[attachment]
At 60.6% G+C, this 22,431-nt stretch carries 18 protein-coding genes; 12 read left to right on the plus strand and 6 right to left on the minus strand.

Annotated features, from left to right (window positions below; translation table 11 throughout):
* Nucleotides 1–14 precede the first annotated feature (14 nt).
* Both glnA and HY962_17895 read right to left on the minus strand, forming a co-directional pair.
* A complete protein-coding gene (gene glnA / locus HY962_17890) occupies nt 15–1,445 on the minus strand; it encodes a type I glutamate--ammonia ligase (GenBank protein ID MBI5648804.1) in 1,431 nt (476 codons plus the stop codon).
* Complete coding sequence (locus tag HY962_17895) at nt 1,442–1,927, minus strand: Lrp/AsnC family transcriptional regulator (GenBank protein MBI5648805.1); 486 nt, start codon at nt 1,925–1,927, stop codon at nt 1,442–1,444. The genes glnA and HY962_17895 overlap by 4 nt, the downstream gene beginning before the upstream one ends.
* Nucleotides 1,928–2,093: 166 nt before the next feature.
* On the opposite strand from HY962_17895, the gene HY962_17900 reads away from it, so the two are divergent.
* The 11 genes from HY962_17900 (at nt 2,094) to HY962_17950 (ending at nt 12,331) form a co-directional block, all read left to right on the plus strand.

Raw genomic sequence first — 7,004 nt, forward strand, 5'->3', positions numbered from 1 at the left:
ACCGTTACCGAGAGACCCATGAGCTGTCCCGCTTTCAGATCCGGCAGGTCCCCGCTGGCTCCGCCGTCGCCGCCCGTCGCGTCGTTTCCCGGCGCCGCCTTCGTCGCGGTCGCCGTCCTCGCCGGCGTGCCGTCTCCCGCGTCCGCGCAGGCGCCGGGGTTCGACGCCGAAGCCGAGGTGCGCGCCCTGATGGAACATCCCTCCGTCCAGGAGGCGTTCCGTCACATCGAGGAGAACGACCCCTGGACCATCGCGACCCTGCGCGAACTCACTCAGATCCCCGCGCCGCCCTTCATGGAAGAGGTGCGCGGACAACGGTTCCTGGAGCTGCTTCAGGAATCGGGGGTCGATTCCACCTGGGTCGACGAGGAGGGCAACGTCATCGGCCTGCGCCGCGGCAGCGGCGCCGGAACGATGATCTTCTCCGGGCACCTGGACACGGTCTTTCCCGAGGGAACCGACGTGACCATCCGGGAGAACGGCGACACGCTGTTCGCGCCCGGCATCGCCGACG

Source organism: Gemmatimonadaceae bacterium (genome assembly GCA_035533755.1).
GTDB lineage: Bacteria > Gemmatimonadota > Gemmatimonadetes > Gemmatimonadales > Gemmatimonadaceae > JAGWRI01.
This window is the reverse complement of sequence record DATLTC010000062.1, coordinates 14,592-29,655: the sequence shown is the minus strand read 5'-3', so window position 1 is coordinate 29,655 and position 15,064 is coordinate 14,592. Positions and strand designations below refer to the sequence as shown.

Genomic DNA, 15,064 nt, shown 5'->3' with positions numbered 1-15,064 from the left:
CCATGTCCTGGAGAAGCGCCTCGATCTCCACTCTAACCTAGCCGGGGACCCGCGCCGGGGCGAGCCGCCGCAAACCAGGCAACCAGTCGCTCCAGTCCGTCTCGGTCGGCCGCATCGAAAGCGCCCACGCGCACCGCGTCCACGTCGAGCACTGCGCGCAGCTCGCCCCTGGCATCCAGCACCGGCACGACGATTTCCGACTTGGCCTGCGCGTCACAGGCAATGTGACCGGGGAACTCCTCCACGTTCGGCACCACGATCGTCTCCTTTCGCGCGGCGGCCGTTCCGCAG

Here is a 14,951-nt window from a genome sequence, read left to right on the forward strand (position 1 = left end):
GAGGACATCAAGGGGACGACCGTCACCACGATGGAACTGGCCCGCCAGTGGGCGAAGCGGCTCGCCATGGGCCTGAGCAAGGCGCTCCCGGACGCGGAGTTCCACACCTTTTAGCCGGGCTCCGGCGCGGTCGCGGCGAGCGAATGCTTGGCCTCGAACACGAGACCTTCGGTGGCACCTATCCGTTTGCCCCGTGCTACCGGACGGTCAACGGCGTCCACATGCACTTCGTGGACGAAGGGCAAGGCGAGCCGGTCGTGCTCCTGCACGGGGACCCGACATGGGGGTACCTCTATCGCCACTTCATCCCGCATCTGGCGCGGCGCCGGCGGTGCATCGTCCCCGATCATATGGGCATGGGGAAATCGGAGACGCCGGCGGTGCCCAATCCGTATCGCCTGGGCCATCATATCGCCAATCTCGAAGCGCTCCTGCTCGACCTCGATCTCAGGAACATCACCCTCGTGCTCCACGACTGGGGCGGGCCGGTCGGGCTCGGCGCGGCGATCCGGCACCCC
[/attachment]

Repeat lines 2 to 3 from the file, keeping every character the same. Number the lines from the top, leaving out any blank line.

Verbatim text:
Annotated features, from left to right (window positions below; translation table 11 throughout):
* Nucleotides 1–14 precede the first annotated feature (14 nt).